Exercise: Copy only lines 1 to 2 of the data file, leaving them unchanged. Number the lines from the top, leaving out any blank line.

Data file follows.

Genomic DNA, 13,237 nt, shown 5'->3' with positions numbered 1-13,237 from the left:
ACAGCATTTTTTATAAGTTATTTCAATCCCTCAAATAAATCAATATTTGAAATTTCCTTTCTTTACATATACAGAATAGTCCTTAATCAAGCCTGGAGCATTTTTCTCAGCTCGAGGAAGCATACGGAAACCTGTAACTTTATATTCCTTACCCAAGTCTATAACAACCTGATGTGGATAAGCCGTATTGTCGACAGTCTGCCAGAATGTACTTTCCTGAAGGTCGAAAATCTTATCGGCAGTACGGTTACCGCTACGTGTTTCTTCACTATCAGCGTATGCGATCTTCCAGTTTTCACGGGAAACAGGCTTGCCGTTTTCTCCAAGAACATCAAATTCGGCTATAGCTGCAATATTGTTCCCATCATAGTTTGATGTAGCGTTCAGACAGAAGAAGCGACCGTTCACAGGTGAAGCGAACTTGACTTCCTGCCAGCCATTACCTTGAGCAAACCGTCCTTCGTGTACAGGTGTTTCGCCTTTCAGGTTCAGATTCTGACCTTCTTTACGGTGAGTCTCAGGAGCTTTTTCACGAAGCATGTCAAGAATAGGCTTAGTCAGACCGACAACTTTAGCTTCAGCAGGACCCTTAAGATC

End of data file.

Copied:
Genomic DNA, 13,237 nt, shown 5'->3' with positions numbered 1-13,237 from the left:
ACAGCATTTTTTATAAGTTATTTCAATCCCTCAAATAAATCAATATTTGAAATTTCCTTTCTTTACATATACAGAATAGTCCTTAATCAAGCCTGGAGCATTTTTCTCAGCTCGAGGAAGCATACGGAAACCTGTAACTTTATATTCCTTACCCAAGTCTATAACAACCTGATGTGGATAAGCCGTATTGTCGACAGTCTGCCAGAATGTACTTTCCTGAAGGTCGAAAATCTTATCGGCAGTACGGTTACCGCTACGTGTTTCTTCACTATCAGCGTATGCGATCTTCCAGTTTTCACGGGAAACAGGCTTGCCGTTTTCTCCAAGAACATCAAATTCGGCTATAGCTGCAATATTGTTCCCATCATAGTTTGATGTAGCGTTCAGACAGAAGAAGCGACCGTTCACAGGTGAAGCGAACTTGACTTCCTGCCAGCCATTACCTTGAGCAAACCGTCCTTCGTGTACAGGTGTTTCGCCTTTCAGGTTCAGATTCTGACCTTCTTTACGGTGAGTCTCAGGAGCTTTTTCACGAAGCATGTCAAGAATAGGCTTAGTCAGACCGACAACTTTAGCTTCAGCAGGACCCTTAAGATC